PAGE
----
Introduction: Gastrointestinal diseases due to infectious pathogens currently represent an important global health concern, especially in children and developing countries. Early and accurate detection of gastrointestinal pathogens is important to initiate the appropriate type of therapy. Multiplex molecular gastrointestinal panels rapidly detect several gastrointestinal pathogens at once with high sensitivity.Areas covered: We assess the scope and limitations of several multiplex gastrointestinal panels approved by the Food and Drug Administration or marked by Conformité Européenne-in vitro diagnostic. We compare 10 syndromic gastrointestinal panels, 14 bacteria-specific multiplex panels, seven parasite-specific multiplex panels, and eight virus-specific multiplex panels.Expert opinion: Thanks to the advances made in the diagnostic approaches for gastrointestinal infections, there are various panels to choose. The choice of a specific syndromic gastrointestinal multiplex panel should be made to improve patient care. Diagnostic syndromic multiplex approaches for gastrointestinal infections should be customized; each hospital should develop its diagnostic algorithm for gastrointestinal infections tailored to its setting, study population, and geographical site. Current multiplex gastrointestinal panels could be improved by including the detection of antimicrobial resistance, toxigenic Clostridioides difficile, and severe acute respiratory syndrome coronavirus 2 (SARS-CoV-2, the virus responsible for the COVID-19 pandemic).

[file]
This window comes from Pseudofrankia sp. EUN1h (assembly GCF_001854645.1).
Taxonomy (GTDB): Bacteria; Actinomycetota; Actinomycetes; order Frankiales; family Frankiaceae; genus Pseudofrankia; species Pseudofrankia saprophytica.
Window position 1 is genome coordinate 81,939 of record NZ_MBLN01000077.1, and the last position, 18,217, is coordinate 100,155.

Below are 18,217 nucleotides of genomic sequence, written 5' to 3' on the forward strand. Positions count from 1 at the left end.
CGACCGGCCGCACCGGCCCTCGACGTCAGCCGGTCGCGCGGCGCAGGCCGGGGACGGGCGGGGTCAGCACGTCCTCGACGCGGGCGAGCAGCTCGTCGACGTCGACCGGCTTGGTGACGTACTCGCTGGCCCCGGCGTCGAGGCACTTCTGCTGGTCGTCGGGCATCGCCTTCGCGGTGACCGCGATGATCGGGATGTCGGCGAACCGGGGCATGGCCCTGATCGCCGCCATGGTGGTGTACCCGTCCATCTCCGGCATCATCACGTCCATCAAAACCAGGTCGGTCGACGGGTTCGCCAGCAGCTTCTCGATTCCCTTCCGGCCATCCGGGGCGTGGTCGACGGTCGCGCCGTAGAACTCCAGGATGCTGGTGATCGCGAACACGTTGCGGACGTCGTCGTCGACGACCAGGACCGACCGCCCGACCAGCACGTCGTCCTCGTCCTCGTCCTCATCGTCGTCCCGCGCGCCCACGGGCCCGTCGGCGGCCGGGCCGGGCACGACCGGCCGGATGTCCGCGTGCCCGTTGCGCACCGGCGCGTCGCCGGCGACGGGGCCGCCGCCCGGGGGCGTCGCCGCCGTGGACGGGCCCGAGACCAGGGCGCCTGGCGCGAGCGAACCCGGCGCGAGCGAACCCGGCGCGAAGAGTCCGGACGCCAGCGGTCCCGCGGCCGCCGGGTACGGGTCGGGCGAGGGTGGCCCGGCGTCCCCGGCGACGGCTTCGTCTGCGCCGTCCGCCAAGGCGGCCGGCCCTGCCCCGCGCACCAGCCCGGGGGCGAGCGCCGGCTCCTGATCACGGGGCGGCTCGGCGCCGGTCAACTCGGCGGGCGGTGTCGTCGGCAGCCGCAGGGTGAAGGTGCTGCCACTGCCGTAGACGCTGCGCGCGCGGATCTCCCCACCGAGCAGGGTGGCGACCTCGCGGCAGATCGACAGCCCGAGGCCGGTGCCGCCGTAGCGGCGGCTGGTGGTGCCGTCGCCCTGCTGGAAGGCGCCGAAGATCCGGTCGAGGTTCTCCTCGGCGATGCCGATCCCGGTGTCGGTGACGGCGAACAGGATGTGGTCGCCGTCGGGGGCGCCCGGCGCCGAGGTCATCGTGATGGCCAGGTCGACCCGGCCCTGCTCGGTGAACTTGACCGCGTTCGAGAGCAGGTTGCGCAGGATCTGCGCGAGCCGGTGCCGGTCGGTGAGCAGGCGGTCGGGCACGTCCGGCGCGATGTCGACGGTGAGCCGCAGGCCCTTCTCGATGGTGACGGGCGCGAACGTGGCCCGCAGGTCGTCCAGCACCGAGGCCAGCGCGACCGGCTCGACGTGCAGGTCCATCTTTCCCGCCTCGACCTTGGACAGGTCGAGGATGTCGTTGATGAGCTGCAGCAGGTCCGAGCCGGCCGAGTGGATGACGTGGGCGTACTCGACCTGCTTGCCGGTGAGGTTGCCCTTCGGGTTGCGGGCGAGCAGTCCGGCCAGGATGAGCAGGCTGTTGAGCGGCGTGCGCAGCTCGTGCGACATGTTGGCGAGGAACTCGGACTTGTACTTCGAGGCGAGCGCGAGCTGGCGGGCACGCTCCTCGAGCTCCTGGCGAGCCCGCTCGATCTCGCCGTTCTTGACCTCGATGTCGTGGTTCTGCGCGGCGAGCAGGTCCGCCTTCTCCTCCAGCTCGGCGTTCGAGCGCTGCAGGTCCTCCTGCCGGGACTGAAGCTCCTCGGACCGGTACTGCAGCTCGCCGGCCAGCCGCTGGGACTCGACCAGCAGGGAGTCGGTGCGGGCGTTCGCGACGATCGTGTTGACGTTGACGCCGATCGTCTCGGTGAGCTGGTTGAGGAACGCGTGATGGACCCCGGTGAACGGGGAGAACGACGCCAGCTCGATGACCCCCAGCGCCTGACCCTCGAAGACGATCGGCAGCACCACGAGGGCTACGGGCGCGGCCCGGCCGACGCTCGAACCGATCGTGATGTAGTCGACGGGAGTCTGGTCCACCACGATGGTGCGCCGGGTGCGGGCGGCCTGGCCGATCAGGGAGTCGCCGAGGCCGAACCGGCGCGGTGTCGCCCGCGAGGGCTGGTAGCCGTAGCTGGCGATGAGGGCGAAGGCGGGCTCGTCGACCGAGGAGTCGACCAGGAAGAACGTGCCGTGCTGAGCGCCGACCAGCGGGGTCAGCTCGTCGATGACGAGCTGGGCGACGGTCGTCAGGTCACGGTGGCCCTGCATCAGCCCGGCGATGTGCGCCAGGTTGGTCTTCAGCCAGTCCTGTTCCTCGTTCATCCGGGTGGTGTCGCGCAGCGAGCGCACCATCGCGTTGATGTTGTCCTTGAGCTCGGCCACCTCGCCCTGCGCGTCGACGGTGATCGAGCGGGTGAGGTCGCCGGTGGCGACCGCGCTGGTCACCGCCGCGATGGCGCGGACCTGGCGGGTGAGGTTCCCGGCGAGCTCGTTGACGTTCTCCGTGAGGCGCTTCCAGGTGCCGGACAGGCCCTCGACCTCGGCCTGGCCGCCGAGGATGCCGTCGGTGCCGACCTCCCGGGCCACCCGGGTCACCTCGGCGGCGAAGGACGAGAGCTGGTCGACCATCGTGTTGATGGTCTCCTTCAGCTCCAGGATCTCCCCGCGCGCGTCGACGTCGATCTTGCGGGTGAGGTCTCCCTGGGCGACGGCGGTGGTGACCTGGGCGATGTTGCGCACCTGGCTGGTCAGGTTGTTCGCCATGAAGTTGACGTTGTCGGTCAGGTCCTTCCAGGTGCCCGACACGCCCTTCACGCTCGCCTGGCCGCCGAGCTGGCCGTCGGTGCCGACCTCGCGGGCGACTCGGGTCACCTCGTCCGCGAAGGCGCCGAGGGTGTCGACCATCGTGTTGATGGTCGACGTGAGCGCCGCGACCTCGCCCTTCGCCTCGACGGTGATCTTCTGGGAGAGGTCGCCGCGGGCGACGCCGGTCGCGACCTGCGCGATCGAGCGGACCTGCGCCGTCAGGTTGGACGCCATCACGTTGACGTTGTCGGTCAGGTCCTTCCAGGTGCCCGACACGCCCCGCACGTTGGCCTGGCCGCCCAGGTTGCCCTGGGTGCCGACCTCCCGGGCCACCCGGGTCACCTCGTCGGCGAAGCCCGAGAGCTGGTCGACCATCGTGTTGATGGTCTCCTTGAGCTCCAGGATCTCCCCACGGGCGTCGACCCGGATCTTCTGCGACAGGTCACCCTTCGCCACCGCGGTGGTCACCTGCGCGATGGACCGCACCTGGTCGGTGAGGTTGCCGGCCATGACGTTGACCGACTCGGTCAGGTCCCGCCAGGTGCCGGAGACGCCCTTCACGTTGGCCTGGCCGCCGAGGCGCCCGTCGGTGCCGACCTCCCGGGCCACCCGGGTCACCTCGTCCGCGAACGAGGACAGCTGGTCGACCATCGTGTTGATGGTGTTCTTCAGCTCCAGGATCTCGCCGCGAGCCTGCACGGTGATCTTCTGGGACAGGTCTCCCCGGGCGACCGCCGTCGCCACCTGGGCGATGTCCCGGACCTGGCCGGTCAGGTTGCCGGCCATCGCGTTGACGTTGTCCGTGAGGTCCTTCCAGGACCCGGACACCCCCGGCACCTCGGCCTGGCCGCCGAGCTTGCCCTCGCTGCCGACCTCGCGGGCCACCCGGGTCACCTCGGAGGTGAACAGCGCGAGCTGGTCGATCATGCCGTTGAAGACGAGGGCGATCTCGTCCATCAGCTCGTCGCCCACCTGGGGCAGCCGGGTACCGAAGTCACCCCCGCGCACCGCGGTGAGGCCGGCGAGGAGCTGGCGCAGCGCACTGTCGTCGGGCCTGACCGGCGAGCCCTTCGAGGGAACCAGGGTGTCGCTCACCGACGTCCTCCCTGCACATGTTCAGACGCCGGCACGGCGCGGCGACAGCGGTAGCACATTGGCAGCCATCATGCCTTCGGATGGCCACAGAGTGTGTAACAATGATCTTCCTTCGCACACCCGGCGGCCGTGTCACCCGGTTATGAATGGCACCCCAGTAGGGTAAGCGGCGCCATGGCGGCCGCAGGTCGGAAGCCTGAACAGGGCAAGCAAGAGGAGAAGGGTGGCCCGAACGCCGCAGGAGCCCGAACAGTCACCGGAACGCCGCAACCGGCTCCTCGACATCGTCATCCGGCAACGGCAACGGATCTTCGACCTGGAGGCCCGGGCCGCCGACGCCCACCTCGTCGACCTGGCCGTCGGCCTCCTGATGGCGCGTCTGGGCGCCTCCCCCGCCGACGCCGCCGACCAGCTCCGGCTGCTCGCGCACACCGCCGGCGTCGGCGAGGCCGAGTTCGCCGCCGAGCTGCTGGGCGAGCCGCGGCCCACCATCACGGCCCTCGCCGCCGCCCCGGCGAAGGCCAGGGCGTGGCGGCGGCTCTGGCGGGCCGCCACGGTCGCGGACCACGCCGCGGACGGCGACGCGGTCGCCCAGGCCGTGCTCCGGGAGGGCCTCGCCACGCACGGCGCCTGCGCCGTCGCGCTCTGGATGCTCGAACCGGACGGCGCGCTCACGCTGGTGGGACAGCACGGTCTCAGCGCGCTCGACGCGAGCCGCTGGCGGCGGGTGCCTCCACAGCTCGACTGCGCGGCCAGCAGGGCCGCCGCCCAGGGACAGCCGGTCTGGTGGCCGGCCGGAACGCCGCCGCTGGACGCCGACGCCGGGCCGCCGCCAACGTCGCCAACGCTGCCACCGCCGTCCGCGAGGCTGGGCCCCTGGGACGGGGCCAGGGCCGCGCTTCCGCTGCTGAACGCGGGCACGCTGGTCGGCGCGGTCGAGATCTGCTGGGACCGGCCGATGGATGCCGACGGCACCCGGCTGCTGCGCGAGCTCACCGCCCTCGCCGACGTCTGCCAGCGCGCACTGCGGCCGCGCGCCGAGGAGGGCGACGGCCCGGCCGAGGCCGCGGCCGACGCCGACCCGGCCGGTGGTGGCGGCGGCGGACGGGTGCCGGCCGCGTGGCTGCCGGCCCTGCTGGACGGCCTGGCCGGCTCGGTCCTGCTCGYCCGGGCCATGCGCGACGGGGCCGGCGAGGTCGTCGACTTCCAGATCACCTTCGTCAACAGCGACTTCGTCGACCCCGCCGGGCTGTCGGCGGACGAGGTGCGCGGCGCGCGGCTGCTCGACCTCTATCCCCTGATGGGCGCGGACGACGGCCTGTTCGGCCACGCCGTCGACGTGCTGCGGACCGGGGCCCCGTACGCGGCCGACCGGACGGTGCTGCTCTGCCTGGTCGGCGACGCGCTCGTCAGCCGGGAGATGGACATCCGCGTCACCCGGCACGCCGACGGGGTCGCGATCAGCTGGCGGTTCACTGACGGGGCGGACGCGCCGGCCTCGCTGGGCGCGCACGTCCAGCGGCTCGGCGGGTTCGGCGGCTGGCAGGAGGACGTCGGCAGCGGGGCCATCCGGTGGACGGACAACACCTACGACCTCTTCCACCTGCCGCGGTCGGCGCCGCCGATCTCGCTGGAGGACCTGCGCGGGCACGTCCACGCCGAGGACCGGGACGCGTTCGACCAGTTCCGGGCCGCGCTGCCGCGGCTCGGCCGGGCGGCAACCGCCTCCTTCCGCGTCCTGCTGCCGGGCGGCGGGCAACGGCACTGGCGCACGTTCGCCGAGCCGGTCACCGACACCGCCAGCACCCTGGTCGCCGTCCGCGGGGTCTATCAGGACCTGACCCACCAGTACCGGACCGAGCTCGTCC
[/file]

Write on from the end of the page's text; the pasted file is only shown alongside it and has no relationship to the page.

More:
Subject(s)
Communicable Diseases/diagnosis , Gastrointestinal Diseases/diagnosis , Molecular Diagnostic Techniques , Bacteriological Techniques , COVID-19/diagnosis , COVID-19/virology , COVID-19 Testing , Clinical Decision-Making , Communicable Diseases/etiology , Communicable Diseases/therapy , Gastrointestinal Diseases/etiology , Gastrointestinal Diseases/therapy , Humans , Parasitology , Predictive Value of Tests , Prognosis
18.
J Med Case Rep ; 15(1): 60, 2021 Feb 08.
Article in English | MEDLINE | ID: covidwho-1069584

ABSTRACT

BACKGROUND: To investigate the potential beneficial effect of fecal microbiota transplantation (FMT) on gastrointestinal symptoms, gut dysbiosis and immune status in discharged COVID-19 patients. CASE PRESENTATION: A total of 11 COVID-19 patients were recruited in April, 2020, about one month on average after they were discharged from the hospital. All subjects received FMT for 4 consecutive days by oral capsule administrations with 10 capsules for each day. In total, 5 out of 11 patients reported to be suffered from gastrointestinal symptoms, which were improved after FMT. After FMT, alterations of B cells were observed, which was characterized as decreased naive B cell (P = 0.012) and increased memory B cells (P = 0.001) and non-switched B cells (P = 0.012).The microbial community richness indicated by operational taxonomic units number, observed species and Chao1 estimator was marginally increased after FMT. Gut microbiome composition of discharged COVID-19 patients differed from that of the general population at both phylum and genera level, which was characterized with a lower proportion of Firmicutes (41.0%) and Actinobacteria (4.0%), higher proportion of Bacteroidetes (42.9%) and Proteobacteria (9.2%). FMT can partially restore the gut dysbiosis by increasing the relative abundance of Actinobacteria (15.0%) and reducing Proteobacteria (2.8%) at the phylum level. At the genera level, Bifidobacterium and Faecalibacterium had significantly increased after FMT. CONCLUSIONS: After FMT, altered peripheral lymphocyte subset, restored gut microbiota and alleviated gastrointestinal disorders were observe, suggesting that FMT may serve as a potential therapeutic and rehabilitative intervention for the COVID-19.


Subject(s)